The European Commission unveiled a new initiative Wednesday that aims to tax the revenues of tech companies like Google and Facebook, ramping up tension with the United States amid a broader standoff over trade.
The move comes after EU leaders criticized U.S. President Donald Trump over his plans to slap steel and aluminum tariffs against the bloc, warning they could lead to a trade war with the bloc. U.S. Treasury Secretary Steven Mnuchin has already blasted the idea of an EU digital tax as being “redundant.”
Under the current proposal — which needs to be approved by all EU member countries before becoming a reality — EU governments stand to collect some €5 billion a year in revenues from the proposed 3 percent tax, which is a major shift from the traditional policy on corporate tax that goes after company profits where they are booked. In a joint statement, a group of the EU’s five biggest economies, including France and Germany, said they welcomed the proposal for a digital tax.
With this rare tax move, Brussels is upping the ante in its longstanding battles with Silicon Valley and Washington. Paris was a major proponent of a move to make digital giants pay more into national coffers. But it’s far from clear whether the proposal will survive inevitable pushback from the United States as well as several EU countries, which remain uncomfortable with Brussels’ expanded role on tax and fear starting a “tax war” with America.
Any tax initiative — including temporary measures — needs to be unanimously approved by EU governments before it can go into force.
According to the Commission, the existing tax rules are now outdated with the emergence of the digital economy, which allows firms to operate across the globe without having a physical presence in many countries. But the new EU initiative may never become law due to opposition from a group of skeptical countries, including Ireland and the Nordic states.
“Our pre-internet rules do not allow our member states to tax digital companies operating in Europe when they have little or no physical presence here,” Pierre Moscovici, the Commission’s tax czar, said after unveiling the proposals. “This represents an ever-bigger black hole for member states, because the tax base is being eroded.”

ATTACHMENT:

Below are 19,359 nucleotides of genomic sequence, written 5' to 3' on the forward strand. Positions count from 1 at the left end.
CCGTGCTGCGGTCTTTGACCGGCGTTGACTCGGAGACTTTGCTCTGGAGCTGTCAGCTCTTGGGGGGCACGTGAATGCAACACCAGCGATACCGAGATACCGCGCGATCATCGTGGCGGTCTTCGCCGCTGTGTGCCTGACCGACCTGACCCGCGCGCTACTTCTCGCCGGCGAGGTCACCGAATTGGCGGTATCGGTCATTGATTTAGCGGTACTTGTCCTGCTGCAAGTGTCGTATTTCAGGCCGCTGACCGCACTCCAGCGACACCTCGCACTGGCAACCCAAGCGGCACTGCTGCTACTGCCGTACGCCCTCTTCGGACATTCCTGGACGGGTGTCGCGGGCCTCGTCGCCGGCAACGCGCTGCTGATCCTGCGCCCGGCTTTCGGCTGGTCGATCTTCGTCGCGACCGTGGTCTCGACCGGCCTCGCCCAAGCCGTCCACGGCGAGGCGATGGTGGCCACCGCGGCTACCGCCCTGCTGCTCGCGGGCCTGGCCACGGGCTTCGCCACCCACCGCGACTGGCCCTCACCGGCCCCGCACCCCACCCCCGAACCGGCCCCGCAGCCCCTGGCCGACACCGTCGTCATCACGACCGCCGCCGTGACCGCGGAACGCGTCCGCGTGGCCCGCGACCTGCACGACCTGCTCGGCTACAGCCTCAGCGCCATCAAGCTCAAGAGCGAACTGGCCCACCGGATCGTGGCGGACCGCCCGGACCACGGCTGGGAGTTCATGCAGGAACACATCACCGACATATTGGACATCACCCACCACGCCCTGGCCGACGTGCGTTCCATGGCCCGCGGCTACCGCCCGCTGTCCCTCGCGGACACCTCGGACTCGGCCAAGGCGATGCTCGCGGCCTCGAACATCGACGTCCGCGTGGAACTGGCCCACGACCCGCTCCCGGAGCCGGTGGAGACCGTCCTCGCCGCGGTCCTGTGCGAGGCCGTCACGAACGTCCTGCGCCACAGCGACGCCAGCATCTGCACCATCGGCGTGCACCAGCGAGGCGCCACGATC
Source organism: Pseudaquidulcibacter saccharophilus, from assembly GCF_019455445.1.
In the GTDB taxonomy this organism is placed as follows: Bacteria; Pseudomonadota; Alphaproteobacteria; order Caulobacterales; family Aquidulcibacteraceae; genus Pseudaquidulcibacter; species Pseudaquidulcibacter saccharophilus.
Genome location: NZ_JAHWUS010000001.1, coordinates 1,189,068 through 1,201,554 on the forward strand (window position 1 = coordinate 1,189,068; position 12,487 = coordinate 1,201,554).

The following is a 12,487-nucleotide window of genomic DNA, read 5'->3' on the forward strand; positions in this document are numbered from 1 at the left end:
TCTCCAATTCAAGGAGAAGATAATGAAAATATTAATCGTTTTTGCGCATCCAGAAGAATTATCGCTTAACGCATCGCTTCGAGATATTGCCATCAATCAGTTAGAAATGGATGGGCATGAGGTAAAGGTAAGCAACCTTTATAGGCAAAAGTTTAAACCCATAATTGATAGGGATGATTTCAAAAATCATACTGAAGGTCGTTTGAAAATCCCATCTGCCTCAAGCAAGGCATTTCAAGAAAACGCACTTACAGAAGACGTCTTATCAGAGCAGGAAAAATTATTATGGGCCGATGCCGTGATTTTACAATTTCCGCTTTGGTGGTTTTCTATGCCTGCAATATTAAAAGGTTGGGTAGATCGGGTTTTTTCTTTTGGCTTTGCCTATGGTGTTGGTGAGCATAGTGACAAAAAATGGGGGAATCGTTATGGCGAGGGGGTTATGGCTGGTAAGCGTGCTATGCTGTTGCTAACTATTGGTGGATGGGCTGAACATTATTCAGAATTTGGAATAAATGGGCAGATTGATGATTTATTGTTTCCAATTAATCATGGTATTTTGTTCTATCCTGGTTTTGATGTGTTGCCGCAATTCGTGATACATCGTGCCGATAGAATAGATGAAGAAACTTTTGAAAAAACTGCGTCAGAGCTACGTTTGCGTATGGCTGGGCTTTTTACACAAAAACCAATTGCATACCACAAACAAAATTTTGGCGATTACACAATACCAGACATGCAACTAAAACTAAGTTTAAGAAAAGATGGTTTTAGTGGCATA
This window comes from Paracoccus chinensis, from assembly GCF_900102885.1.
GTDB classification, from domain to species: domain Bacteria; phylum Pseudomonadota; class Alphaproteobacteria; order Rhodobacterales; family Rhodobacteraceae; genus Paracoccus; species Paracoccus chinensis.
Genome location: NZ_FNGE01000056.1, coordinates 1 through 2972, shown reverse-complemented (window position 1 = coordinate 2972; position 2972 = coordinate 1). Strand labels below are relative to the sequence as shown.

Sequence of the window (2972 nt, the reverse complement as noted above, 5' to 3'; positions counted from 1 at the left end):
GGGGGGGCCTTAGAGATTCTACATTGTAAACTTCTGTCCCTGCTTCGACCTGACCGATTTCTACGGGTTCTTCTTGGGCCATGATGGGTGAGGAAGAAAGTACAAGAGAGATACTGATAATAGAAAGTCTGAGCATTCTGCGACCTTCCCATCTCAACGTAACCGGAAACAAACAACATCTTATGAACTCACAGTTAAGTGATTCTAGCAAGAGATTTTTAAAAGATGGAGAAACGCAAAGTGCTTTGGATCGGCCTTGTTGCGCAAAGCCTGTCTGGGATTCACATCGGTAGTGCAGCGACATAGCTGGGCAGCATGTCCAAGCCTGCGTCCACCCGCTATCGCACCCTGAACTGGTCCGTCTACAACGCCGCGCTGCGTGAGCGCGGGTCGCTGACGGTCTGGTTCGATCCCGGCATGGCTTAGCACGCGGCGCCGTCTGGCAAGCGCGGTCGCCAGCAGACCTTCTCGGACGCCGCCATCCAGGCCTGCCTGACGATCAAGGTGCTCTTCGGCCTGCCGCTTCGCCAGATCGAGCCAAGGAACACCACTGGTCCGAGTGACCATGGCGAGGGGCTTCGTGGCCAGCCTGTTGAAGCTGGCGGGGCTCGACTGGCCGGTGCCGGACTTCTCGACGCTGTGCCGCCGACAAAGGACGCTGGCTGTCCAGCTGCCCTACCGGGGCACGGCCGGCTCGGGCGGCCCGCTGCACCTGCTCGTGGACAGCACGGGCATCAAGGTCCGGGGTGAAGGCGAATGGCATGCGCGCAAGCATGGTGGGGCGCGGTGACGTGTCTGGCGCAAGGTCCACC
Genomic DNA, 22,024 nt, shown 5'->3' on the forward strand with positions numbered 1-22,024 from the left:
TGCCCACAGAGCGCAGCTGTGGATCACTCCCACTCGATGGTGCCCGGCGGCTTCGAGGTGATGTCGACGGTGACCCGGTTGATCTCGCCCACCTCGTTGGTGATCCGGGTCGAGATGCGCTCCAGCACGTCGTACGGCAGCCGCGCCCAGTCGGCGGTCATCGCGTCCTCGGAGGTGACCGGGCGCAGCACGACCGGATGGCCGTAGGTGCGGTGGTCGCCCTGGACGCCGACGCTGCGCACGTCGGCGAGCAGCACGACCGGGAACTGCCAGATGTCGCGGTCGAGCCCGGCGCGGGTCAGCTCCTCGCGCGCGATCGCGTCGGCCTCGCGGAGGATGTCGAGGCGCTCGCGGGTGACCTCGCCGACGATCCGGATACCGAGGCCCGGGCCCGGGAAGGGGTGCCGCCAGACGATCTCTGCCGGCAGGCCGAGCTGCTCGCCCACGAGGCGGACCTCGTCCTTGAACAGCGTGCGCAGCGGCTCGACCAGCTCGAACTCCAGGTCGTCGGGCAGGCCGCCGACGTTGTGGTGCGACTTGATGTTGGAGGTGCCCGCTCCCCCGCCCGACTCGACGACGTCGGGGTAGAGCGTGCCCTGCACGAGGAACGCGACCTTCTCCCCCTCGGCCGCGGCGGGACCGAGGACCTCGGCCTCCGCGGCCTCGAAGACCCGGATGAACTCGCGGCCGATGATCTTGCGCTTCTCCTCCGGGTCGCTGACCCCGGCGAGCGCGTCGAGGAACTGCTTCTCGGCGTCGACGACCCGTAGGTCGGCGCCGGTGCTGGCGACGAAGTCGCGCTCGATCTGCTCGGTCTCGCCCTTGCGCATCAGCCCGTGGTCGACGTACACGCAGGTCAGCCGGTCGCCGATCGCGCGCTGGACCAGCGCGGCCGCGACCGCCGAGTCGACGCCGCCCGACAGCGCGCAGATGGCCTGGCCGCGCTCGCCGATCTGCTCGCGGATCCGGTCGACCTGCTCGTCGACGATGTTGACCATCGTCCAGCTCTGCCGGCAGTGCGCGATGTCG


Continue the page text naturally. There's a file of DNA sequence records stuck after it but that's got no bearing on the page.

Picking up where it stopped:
A radical shift
The Commission’s “interim tax” would affect any company operating in the EU with annual global revenues of €750 million or more, as well as total taxable revenues of €50 million generated across the bloc. The threshold is set to capture some 150 companies, half of which are based in the United States, Moscovici said, while a third could be EU firms. The Frenchman did not name any companies.
EU countries, however, are wary of angering the Trump administration by introducing a short-term revenue tax, which the Americans deem a direct attack on their tech companies.
Moscovici said this isn’t the case, stressing that the proposal is designed to apply to digital firms from all over the world.
Commission officials explained that all online companies that make money by collecting data and using it to sell targeted ad space would be affected. That means the big fish: Facebook, Twitter, and Google, among others.
Platforms that act as intermediaries for online transactions — think AirBnB — would also get hit. However, content providers that rely on subscriptions, like Netflix, would get a pass.
Moscovici said the decision to target revenues was based on the fact that “this is the easiest way to catch” the money that tech firms like Facebook make from collecting and selling user data. Officials added that the Commission opted to pursue this technique, as “there is legally no other way to do it.”
The Commission on Wednesday also issued a longer-term initiative to upgrade the EU’s corporate tax rules.
No need for physical presence
The reform would ensure that company profits are “registered and taxed where businesses have significant interaction with users through digital channels,” the Commission said. This approach would mean that countries can still tax a company, even if it has no physical presence there.
That proposal came with a non-binding “recommendation” calling on EU governments to renegotiate double-taxation deals with countries outside the bloc, to make sure the new tax doesn’t clash with international tax deals.
Any tax initiative — including temporary measures — needs to be unanimously approved by EU governments before it can go into force. That condition could prove challenging for the short-term tax on revenues.
Google is one of the tech firms targeted by the European Commission’s digital tax proposal | Patricia de Melo Moreira/AFP via Getty Images
France, in particular, has long championed the revenue levy as a means to collect more tax from digital firms, and has called on the EU to agree on it by the year’s end.
But others — including Ireland, Luxembourg, and Cyprus — have voiced their preference for a global solution through the Organization for Economic Cooperation and Development. EU leaders are set to discuss the Commission’s tax initiatives on Thursday evening when they meet in Brussels for an informal dinner.
The industry reaction to the Commission proposals has been much more clear cut: Companies don’t like them at all.
“This proposal harms business certainty in Europe and would chill trade and investment from companies across the globe,” said Dean Garfield, the president and chief executive of Information Technology Industry Council, which represents the likes of Google and Facebook.
“We strongly urge the EU to reconsider its approach and are committed to working with it to address these important international tax questions in a deliberate, constructive, and multilateral way.”